‘CHEWS?’ I said. I felt as though I were listening to someone speaking pidgin English.

‘Containerized housing units. Big boxes to you.’

‘Must have been hard, being a female soldier out there.’

‘It was. This is a new war. In the past, female soldiers didn’t live and fight alongside men, not the way they do now. It’s brought its own problems. Technically, we’re barred from joining combat units, so instead we’re “attached” to them. In the end, we still fight, and we still die, just like men. Maybe not in the same numbers, but over a hundred women have died in Iraq and Afghanistan, and hundreds more have been injured. But we’re still called bitches and dykes and sluts. We’re still open to harassment and assault by our own men. We’re still advised to walk in pairs around our own bases to avoid rape. But I don’t regret serving, not for one minute. That’s why I’m here: there are a lot of soldiers who are still owed something.’

‘You said you started at Camp Boom. What about after that?’

‘I was seconded to Camp Warhorse, and then to Abu Ghraib as part of the restructuring of the prison.’

‘You mind if I ask what your duties there involved?’

‘Initially, I dealt with prisoners. We wanted information, and they were naturally hostile to us, especially after what happened in the prison in the early days. We needed to find other ways to get them to talk.’

‘When you say “other ways”…’

‘You saw the photographs: humiliation, torture – simulated and otherwise. That didn’t help our cause. Those idiots on talk radio who laughed about it had no understanding of the impact it had. It gave the Iraqis another reason to hate us, and they took it out on the military. American soldiers died because of Abu Ghraib.’

‘Just a few bad apples getting out of line.’

‘Nothing happened in Abu Ghraib that wasn’t sanctioned from above, in general if not in detail.’

‘And then you arrived with a new approach.’

‘I, and others. Our maxim was simple: don’t torture. Torture a man or woman for long enough, and you’ll be told exactly what you want to hear. In the end, all they want is for the torture to stop.’

She must have seen something in my face, because she stopped talking and eyed me intently over her coffee. ‘You’ve been hurt in that way?’

I didn’t answer.

‘I’ll take that as a “yes”’, she said. ‘Even moderate pressure, and by that I mean physical pain that doesn’t leave one in fear of death, is scarring. In my view, someone who has endured torture is never quite the same again. It removes a part of oneself, excises it entirely. Call it what you will: peace of mind, dignity. Sometimes, I wonder if it even has a name. Anyway, in the short term it has a profoundly destabilizing effect on the personality.’

‘And in the long term?’

‘Well, in your case, how long has it been?’

‘Since the last time?’

‘There’s been more than one?’


‘Jesus. If I was dealing with a soldier in your position, I’d be making sure that he was undergoing intensive therapy.’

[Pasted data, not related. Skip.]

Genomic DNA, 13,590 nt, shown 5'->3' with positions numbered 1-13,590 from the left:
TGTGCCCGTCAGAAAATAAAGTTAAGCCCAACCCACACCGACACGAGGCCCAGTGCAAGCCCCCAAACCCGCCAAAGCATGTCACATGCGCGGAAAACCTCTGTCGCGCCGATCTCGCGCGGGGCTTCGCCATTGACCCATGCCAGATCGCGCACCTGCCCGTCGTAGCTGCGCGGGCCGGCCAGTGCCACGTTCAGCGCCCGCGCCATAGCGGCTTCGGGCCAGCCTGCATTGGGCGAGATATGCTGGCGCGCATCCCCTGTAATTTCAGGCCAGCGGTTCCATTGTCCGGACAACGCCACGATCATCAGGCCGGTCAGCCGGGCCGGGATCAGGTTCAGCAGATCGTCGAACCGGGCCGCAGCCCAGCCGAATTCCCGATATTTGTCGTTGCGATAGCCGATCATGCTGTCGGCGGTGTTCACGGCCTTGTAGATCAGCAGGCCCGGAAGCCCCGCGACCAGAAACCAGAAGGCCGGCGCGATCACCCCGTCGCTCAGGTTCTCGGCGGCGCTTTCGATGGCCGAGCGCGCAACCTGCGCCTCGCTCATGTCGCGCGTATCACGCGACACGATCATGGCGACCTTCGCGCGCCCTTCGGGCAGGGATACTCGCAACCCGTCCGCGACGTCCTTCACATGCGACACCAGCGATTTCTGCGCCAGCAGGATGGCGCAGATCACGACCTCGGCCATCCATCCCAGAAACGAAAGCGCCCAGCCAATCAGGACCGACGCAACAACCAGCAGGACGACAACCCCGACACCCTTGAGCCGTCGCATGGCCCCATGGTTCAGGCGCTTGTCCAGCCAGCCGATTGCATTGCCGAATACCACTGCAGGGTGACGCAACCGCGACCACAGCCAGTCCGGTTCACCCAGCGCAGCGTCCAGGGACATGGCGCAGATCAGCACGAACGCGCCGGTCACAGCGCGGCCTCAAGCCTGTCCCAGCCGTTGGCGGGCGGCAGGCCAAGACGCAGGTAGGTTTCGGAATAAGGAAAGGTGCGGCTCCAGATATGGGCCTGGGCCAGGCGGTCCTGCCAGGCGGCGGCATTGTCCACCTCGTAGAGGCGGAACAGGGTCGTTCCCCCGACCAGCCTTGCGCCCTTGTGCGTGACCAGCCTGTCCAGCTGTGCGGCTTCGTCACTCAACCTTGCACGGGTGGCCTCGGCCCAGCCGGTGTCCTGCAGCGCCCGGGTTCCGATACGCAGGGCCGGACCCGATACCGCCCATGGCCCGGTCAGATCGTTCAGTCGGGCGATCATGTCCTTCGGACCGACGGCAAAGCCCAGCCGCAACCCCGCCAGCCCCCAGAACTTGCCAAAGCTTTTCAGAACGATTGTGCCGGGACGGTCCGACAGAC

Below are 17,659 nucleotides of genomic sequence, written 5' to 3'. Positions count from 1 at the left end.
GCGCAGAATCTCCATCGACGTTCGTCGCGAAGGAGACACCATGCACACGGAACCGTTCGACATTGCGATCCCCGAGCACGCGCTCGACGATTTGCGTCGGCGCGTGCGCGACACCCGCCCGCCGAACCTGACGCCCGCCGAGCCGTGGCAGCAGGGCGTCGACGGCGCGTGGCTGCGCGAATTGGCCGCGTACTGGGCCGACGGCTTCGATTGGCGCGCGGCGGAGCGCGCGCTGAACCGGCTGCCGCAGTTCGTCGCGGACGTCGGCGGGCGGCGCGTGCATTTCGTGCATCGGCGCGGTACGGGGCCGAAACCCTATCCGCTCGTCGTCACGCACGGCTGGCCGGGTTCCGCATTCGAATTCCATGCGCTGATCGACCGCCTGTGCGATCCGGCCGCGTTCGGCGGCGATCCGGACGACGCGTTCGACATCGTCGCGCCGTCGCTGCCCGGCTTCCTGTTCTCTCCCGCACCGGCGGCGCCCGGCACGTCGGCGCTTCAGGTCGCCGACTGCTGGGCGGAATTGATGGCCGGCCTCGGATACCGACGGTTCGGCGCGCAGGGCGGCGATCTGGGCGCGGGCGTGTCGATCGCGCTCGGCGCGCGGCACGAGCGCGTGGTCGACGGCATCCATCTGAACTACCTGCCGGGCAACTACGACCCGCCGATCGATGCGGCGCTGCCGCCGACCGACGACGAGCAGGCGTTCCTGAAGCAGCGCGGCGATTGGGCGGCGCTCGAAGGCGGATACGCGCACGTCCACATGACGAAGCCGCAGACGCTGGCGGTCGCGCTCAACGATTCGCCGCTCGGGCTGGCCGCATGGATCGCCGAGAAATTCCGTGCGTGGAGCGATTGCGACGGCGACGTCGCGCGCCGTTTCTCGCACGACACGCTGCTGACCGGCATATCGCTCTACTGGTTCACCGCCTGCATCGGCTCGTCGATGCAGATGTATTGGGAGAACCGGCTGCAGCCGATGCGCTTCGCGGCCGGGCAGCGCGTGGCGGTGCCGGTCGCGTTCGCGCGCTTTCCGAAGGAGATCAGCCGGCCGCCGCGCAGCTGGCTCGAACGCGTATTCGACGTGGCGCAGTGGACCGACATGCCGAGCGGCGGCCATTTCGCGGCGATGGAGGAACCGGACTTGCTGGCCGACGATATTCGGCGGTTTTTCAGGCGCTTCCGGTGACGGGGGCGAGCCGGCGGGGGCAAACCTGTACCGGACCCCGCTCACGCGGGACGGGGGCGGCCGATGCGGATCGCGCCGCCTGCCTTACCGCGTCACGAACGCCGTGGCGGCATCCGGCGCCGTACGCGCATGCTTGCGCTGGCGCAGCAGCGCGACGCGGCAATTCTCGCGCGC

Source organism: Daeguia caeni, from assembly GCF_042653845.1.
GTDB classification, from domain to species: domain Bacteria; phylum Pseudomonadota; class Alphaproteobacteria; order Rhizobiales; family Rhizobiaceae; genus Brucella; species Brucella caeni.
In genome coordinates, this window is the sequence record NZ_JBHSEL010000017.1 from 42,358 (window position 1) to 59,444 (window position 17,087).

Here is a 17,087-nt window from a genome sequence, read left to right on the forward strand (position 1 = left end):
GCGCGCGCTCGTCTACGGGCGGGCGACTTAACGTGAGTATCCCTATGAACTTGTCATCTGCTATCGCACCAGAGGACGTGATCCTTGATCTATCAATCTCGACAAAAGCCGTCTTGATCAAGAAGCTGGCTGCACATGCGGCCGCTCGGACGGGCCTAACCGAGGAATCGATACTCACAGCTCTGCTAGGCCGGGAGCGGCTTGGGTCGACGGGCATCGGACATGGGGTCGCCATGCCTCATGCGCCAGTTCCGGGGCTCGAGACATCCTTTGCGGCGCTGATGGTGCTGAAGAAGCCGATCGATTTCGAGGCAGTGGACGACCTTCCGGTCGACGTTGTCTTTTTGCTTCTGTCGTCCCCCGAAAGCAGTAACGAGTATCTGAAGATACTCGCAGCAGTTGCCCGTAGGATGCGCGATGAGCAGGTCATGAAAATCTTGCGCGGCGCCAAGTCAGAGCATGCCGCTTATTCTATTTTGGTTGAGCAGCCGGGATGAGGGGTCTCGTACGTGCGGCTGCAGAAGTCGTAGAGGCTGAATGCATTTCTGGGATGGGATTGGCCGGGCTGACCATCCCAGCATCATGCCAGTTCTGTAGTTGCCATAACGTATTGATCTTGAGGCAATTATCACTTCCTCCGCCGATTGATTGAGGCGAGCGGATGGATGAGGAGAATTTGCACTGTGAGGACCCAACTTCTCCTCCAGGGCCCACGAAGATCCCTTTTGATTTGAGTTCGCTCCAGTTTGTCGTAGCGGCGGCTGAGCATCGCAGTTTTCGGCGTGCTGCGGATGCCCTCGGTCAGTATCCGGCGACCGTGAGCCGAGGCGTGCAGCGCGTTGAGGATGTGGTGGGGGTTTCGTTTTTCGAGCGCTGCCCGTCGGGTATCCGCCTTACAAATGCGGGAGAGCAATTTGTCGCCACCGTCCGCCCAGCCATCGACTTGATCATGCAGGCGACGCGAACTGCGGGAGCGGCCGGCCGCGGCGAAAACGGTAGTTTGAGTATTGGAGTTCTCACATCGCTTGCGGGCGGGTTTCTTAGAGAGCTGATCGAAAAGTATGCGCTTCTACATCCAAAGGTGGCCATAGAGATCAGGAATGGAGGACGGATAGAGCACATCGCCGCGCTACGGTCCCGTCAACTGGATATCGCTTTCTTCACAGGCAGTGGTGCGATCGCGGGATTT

‘That’s reassuring to know. To get back to you…’

‘After my time in Abu Ghraib, I moved into counseling and therapy. It became clear at a very early stage that there were problems with stress levels, and those increased when the military instituted repeated deployments, stop-loss, and began calling up weekend warriors. I became part of a mental health team working out of the Green Zone, but with particular responsibility for two FOBs: Arrowhead and Warhorse.’

‘Arrowhead. That’s where the Third Infantry is based, right?’

‘Some brigades, yes.’

‘You ever encounter anyone from a Stryker unit while you were there?’

She set her cup aside. Her expression changed.

‘Is that why you’re here, to talk about the men of Stryker C?’

‘I didn’t mention Stryker C.’

‘You didn’t have to.’

She waited for me to proceed.

‘From what I can tell, three members of Stryker C, all known to one another, have died at their own hands,’ I said. ‘One of them took his wife with him. That sounds like a suicide cluster to me, which would probably be of interest to you.’

‘It is.’

‘Did you speak to any of those men before they died?’

‘I spoke to all of them, but Damien Patchett only inform ally. The first was Brett Harlan. He’d been attending the Veterans Outreach Center in Bangor. He was also a drug addict. For him, it helped that the needle exchange program was based next to a veterans center.’

I couldn’t tell if she was joking.

‘What did he tell you?’

‘That’s confidential.’

‘He’s dead. He doesn’t care any longer.’

‘I’m still not going to reveal the substance of my discussions with him, but clearly you can take it that he was suffering from post-traumatic stress disorder, although-’

She stopped. I waited.

‘He was experiencing auditory phenomena,’ she added, slightly reluctantly.

‘So he was hearing voices.’

‘That doesn’t fit with the diagnosis criteria for PTSD. That’s closer to schizophrenia.’

‘Did you investigate further?’

‘He discontinued treatment. And then he died.’

‘Was there a specific event that triggered his problem?’

She looked away. ‘It was… nonspecific, as far as I could ascertain.’

‘What does that mean?’

‘There were nightmares, and he was having trouble sleeping, but he couldn’t relate it to a specific occurrence. That’s all I’m prepared to say.’

‘Was there any indication that he might have been about to murder his wife?’

‘None. Do you seriously think that we wouldn’t have intervened if we thought that there was such a risk? Come on.’

‘Is it possible that the same stimulus could have led all three to act as they did?’

‘I’m not sure what you mean.’

‘Could something have happened in Iraq that led to a form of… collective trauma?’

Her mouth twitched slightly in amusement. ‘Are you making up psychiatric terms, Mr. Parker?’